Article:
By B. John Zavrel
"Midway in our life's journey, I went astray from the straight road and woke to find myself alone in a dark forest." So begins 'The Divine Comedy' of the great Italian poet Dante Alighieri.
It is a Christian allegory, with which the Western civilization has tried to unlock the mystery of its identity. In INFERNO, the first part of the trilogy, Dante is conducted by the spirit of the ancient poet Virgil through the nine circles of Hell on the first stage of his long journey toward God.
Dante travels the universe from end to end, from his personal contact with the hairy sides of Satan to his final ecstatic vision of God. He maps the physical and moral geography of that universe. He evaluates everything in the universe within a single system of values. For him, the universe was a sphere of which Satan was the center and God the circumference.
From this concept, a thing is good as it occurs closer to God, and evil as it occurs closer to Satan. This way, Dante also classifies the good and evil of every form of human behavior.
"The Beginning of a Great Journey", # 1 of 33 of a series of color woodcuts by Salvador Dalí.
(1) Dante himself was born in 1265. He started writing the poem at the age of 35, in the year 1300. The poem opens with the words 'Midway in our life's journey", and he means it literally. It is half of the biblically allotted life span of seventy years. And the journey begins at dawn on Good Friday.
The knowledge that one is lost is the beginning of finding one's way. In that knowledge, Dante looks up, and sees the first rays of dawn on the shoulders of a small hill. Sun is the symbol of God as Divine Illumination, and Dante yearns for that light. He races up the hill toward it. But God cannot be reached so easily Dante's way is blocked by three beasts of worldliness, who symbolize the three divisions of Hell:
a She-Wolf, the Upper Hell (sins of incontinence),
a Lion, Middle Hell (sins of violence and ambition), and
a Leopard, the Lower Hell (the sins of malice and fraud).
Forced back into the darkness by these three beasts, Dante discovers the figure of Virgil, a symbol of human reason. His task is to show Dante the foolishness of his behavior. Dante must go a more difficult way. He must make the perilous descent to the bottom of Hell, to the recognition of the true nature of sin. He must then make the difficult climb of the Mount of Purgatory, to the total renunciation of sin. Only then, after a great effort, can the soul be ready to approach God.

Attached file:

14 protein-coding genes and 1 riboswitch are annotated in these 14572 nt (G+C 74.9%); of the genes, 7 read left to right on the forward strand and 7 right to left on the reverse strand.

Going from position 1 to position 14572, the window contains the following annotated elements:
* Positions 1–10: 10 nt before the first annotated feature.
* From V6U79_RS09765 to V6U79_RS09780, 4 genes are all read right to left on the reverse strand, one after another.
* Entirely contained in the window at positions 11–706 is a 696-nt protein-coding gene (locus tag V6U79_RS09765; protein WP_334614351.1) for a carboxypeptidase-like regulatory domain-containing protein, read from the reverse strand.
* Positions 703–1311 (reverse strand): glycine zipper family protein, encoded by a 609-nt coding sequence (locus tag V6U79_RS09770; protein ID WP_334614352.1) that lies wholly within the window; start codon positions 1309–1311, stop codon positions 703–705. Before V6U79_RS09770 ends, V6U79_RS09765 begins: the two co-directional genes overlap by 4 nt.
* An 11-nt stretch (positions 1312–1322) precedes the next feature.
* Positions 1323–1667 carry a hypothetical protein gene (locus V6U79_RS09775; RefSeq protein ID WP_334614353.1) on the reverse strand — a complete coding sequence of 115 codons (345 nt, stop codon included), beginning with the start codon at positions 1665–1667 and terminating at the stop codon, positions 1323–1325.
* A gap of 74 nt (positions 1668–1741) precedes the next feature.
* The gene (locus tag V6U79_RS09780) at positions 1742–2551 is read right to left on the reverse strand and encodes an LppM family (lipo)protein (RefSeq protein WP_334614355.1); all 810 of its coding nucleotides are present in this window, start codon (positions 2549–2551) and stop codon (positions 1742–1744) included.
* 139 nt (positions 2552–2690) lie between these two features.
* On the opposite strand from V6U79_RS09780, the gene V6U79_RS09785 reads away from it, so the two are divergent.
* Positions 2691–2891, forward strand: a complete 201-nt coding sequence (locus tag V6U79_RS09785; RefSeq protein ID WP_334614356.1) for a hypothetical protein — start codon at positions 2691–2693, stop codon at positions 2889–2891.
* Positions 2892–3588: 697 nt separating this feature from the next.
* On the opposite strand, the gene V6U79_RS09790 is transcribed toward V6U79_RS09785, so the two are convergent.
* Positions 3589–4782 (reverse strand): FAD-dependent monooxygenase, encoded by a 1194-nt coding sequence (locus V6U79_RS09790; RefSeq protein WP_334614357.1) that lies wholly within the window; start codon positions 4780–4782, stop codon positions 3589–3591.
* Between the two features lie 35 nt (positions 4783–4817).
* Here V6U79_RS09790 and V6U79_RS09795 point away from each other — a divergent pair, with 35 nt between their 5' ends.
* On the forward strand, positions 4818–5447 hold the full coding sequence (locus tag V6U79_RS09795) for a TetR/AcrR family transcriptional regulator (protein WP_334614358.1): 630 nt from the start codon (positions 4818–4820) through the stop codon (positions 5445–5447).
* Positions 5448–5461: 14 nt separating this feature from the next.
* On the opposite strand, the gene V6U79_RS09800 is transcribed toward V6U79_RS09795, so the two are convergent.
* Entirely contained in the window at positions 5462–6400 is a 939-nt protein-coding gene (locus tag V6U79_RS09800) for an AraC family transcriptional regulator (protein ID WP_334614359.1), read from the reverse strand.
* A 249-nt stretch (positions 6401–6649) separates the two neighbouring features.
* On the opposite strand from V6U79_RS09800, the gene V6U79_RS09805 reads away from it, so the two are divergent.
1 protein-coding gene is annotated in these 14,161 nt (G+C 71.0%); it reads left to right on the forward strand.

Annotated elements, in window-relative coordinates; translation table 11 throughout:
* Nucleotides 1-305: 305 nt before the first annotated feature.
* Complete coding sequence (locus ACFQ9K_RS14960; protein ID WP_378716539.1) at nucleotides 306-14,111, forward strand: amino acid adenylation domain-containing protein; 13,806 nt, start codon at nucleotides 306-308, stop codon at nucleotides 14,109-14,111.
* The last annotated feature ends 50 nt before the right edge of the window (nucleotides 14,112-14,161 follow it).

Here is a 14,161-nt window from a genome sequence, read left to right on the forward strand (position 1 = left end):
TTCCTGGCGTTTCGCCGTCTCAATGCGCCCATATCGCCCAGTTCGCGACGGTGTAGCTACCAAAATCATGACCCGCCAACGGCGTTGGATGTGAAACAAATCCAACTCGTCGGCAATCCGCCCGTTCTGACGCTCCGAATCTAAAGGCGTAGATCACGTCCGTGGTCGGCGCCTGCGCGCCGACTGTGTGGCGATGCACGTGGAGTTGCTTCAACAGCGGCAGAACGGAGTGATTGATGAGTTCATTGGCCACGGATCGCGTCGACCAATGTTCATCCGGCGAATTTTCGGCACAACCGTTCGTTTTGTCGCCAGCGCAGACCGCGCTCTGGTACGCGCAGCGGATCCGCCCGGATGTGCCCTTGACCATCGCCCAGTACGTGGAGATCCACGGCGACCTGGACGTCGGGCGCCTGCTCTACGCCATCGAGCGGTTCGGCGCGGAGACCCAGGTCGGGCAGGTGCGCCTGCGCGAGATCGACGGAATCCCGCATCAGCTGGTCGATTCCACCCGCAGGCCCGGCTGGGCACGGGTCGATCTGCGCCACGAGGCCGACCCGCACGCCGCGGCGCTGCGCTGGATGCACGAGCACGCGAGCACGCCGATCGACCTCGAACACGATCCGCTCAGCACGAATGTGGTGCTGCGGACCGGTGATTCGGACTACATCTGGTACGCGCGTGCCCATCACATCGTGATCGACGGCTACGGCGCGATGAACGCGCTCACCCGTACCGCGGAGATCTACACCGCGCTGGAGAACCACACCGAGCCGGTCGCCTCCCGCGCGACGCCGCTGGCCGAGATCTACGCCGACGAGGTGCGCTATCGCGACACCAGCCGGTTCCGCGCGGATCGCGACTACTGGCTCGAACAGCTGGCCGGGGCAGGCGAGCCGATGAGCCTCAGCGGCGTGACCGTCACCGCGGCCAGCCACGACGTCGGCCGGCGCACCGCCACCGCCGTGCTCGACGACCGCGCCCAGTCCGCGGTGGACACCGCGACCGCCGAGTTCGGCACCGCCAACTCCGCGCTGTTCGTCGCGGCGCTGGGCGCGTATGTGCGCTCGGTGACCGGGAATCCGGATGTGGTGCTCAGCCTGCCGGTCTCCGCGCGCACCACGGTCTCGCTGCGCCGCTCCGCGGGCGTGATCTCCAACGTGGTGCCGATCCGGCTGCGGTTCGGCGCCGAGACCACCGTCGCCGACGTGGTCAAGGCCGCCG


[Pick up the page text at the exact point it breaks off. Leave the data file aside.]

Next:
Virgil offers to guide Dante, but only as far as human reason can go. Another guide, Beatrice&emdash;symbol of divine love&emdash;must take over for the final ascent. Dante agrees, and they start the long journey.
(2) It is the evening of the first day, Good Friday. Dante is following Virgil and finds himself tired and despairing. To comfort him, Virgil explains how Beatrice came to him to send him to help Dante on his journey. Now Dante understands that with the help of heavenly powers he cannot fail, and his spirit rises with anticipation.
(3) The poets Dante and Vergil pass the Gate of Hell and are immediately overwhelmed by cries of anguish. Dante sees the first souls in torment. They are the OPPORTUNISTS, those souls who in life were neither for good nor evil, but only for themselves.
The law of Dante's Hell is the law of symbolic retribution. As they sinned, so they are punished. They took no sides, therefore they are given no place. As their sin was darkness, they now move in darkness. As their own guilty consciousness pursued them, so they are now pursued by swarms of wasps and hornets.
They move on to Acheron, the first of several rivers of Hell. Here, the newly arrived souls of the damned gather and wait for the monstrous Charon to ferry them over to punishment. Charon recognizes Dante as a living man and refuses him passage, but Virgil forces him to serve them. Dante faints with terror, and does not reawaken until they reach the other side.
(4) Dante wakes to find himself across Acheron. They are now on the brink of Hell itself, which Dante conceives as a great, funnel-shaped cave lying below the northern hemisphere, with its bottom at the earth's center. Around this great circular depression runs a series of ledges, each of which Dante calls a Circle. Each circle is assigned to the punishment of one category of sin.
The poets begins to cross the First Circle. Here they find the VIRTUOUS PAGANS. They were born without the light of Christ's revelation. Their only pain is that they have no hope. This is also Virgil's eternal place in Hell. Here are also the great poets of all time&emdash;Homer, Horace, Ovid, and Lucan. Together with these poets, they all enter the Citadel of Human Reason. Dante sees the Master Souls of pagan antiquity all gathered on grass, illuminated by the radiance of Human Reason. This is the highest state that man can achieve without God, and the glory of it dazzles Dante. But he knows that it is nothing compared to the glory of God.
"Minos, the Judge of the Dead", # 5 of 33 of a series of color woodcuts by Salvador Dalí.
(5) The poets Virgil and Dante leave Limbo and enter the Second Circle. Here begin the torments of Hell proper. Here, blocking the way, sits Minos, the semi-bestial judge of the damned. He assigns to each soul its eternal torment. He orders the poets back, but Virgil silences him, and the poets move on.
They find themselves on a dark ledge swept by a great whirlwind, which spins within it the souls of the CARNAL, those who betrayed reason to their appetites. Their sin was to abandon themselves to the tempest of their passions. Here Dante sees Cleopatra, Helen, Achilles, Paris, Tristan, as well as Paolo and Francesca. The couple tells Dante their story, and he is so stricken by compassion that he faints once again.
to be continued
© PROMETHEUS 103/2006
PROMETHEUS, Internet Bulletin for Art, News, Politics and Science. Nr. 103, JANUARY 2006